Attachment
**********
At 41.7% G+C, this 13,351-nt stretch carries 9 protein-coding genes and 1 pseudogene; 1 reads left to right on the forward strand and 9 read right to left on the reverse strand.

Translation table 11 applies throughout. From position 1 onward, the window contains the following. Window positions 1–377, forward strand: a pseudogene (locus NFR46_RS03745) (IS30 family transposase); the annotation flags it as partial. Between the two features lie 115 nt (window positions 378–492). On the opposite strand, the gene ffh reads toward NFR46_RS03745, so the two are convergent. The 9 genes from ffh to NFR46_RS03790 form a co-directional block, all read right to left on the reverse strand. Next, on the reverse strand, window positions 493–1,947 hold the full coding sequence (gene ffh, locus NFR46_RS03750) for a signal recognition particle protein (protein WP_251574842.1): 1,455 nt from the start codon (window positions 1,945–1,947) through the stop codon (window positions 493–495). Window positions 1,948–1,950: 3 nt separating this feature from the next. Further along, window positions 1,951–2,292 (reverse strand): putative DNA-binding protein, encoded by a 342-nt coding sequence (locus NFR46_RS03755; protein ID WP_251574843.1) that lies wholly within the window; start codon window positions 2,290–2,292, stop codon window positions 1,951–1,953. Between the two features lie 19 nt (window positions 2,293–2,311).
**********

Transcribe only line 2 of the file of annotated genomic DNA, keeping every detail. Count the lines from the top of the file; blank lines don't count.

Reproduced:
Translation table 11 applies throughout. From position 1 onward, the window contains the following. Window positions 1–377, forward strand: a pseudogene (locus NFR46_RS03745) (IS30 family transposase); the annotation flags it as partial. Between the two features lie 115 nt (window positions 378–492). On the opposite strand, the gene ffh reads toward NFR46_RS03745, so the two are convergent. The 9 genes from ffh to NFR46_RS03790 form a co-directional block, all read right to left on the reverse strand. Next, on the reverse strand, window positions 493–1,947 hold the full coding sequence (gene ffh, locus NFR46_RS03750) for a signal recognition particle protein (protein WP_251574842.1): 1,455 nt from the start codon (window positions 1,945–1,947) through the stop codon (window positions 493–495). Window positions 1,948–1,950: 3 nt separating this feature from the next. Further along, window positions 1,951–2,292 (reverse strand): putative DNA-binding protein, encoded by a 342-nt coding sequence (locus NFR46_RS03755; protein ID WP_251574843.1) that lies wholly within the window; start codon window positions 2,290–2,292, stop codon window positions 1,951–1,953. Between the two features lie 19 nt (window positions 2,293–2,311).